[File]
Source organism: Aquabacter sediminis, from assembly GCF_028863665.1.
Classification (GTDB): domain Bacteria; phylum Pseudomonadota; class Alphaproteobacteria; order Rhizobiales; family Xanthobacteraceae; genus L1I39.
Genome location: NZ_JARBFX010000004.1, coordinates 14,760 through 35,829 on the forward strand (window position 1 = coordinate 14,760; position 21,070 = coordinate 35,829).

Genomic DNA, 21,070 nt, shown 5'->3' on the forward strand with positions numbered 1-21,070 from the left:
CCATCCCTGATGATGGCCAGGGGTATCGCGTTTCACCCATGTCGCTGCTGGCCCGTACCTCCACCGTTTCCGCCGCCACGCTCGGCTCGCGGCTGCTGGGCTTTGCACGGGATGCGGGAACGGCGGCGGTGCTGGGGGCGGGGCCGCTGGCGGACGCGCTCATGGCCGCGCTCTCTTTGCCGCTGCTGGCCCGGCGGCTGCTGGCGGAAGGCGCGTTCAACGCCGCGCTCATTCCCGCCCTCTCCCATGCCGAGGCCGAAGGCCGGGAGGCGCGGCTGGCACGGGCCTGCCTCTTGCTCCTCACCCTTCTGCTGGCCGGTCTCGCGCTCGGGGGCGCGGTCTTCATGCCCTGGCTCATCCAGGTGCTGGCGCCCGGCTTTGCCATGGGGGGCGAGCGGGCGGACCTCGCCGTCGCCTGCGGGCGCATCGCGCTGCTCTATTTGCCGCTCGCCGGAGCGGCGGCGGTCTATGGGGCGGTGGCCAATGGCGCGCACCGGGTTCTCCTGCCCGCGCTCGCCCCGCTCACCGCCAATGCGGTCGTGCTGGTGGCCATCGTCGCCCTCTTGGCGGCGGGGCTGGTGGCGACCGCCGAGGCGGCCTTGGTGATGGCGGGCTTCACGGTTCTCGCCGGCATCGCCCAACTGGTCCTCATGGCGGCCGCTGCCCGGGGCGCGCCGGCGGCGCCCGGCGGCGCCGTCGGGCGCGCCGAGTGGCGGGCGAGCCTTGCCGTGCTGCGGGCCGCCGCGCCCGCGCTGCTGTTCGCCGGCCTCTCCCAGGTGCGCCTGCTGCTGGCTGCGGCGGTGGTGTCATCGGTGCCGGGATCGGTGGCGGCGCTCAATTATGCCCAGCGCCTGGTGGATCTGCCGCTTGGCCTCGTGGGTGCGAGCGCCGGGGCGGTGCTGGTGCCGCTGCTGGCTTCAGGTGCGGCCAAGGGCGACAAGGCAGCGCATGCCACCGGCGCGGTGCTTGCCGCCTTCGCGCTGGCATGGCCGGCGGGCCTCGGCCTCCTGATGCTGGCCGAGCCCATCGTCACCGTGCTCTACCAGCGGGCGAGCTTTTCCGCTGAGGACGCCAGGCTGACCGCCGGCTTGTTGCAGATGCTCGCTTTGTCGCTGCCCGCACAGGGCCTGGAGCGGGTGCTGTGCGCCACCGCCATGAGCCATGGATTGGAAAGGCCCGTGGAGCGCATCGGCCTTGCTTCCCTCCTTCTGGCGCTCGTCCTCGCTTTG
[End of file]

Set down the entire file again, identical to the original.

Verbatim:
Source organism: Aquabacter sediminis, from assembly GCF_028863665.1.
Classification (GTDB): domain Bacteria; phylum Pseudomonadota; class Alphaproteobacteria; order Rhizobiales; family Xanthobacteraceae; genus L1I39.
Genome location: NZ_JARBFX010000004.1, coordinates 14,760 through 35,829 on the forward strand (window position 1 = coordinate 14,760; position 21,070 = coordinate 35,829).

Genomic DNA, 21,070 nt, shown 5'->3' on the forward strand with positions numbered 1-21,070 from the left:
CCATCCCTGATGATGGCCAGGGGTATCGCGTTTCACCCATGTCGCTGCTGGCCCGTACCTCCACCGTTTCCGCCGCCACGCTCGGCTCGCGGCTGCTGGGCTTTGCACGGGATGCGGGAACGGCGGCGGTGCTGGGGGCGGGGCCGCTGGCGGACGCGCTCATGGCCGCGCTCTCTTTGCCGCTGCTGGCCCGGCGGCTGCTGGCGGAAGGCGCGTTCAACGCCGCGCTCATTCCCGCCCTCTCCCATGCCGAGGCCGAAGGCCGGGAGGCGCGGCTGGCACGGGCCTGCCTCTTGCTCCTCACCCTTCTGCTGGCCGGTCTCGCGCTCGGGGGCGCGGTCTTCATGCCCTGGCTCATCCAGGTGCTGGCGCCCGGCTTTGCCATGGGGGGCGAGCGGGCGGACCTCGCCGTCGCCTGCGGGCGCATCGCGCTGCTCTATTTGCCGCTCGCCGGAGCGGCGGCGGTCTATGGGGCGGTGGCCAATGGCGCGCACCGGGTTCTCCTGCCCGCGCTCGCCCCGCTCACCGCCAATGCGGTCGTGCTGGTGGCCATCGTCGCCCTCTTGGCGGCGGGGCTGGTGGCGACCGCCGAGGCGGCCTTGGTGATGGCGGGCTTCACGGTTCTCGCCGGCATCGCCCAACTGGTCCTCATGGCGGCCGCTGCCCGGGGCGCGCCGGCGGCGCCCGGCGGCGCCGTCGGGCGCGCCGAGTGGCGGGCGAGCCTTGCCGTGCTGCGGGCCGCCGCGCCCGCGCTGCTGTTCGCCGGCCTCTCCCAGGTGCGCCTGCTGCTGGCTGCGGCGGTGGTGTCATCGGTGCCGGGATCGGTGGCGGCGCTCAATTATGCCCAGCGCCTGGTGGATCTGCCGCTTGGCCTCGTGGGTGCGAGCGCCGGGGCGGTGCTGGTGCCGCTGCTGGCTTCAGGTGCGGCCAAGGGCGACAAGGCAGCGCATGCCACCGGCGCGGTGCTTGCCGCCTTCGCGCTGGCATGGCCGGCGGGCCTCGGCCTCCTGATGCTGGCCGAGCCCATCGTCACCGTGCTCTACCAGCGGGCGAGCTTTTCCGCTGAGGACGCCAGGCTGACCGCCGGCTTGTTGCAGATGCTCGCTTTGTCGCTGCCCGCACAGGGCCTGGAGCGGGTGCTGTGCGCCACCGCCATGAGCCATGGATTGGAAAGGCCCGTGGAGCGCATCGGCCTTGCTTCCCTCCTTCTGGCGCTCGTCCTCGCTTTG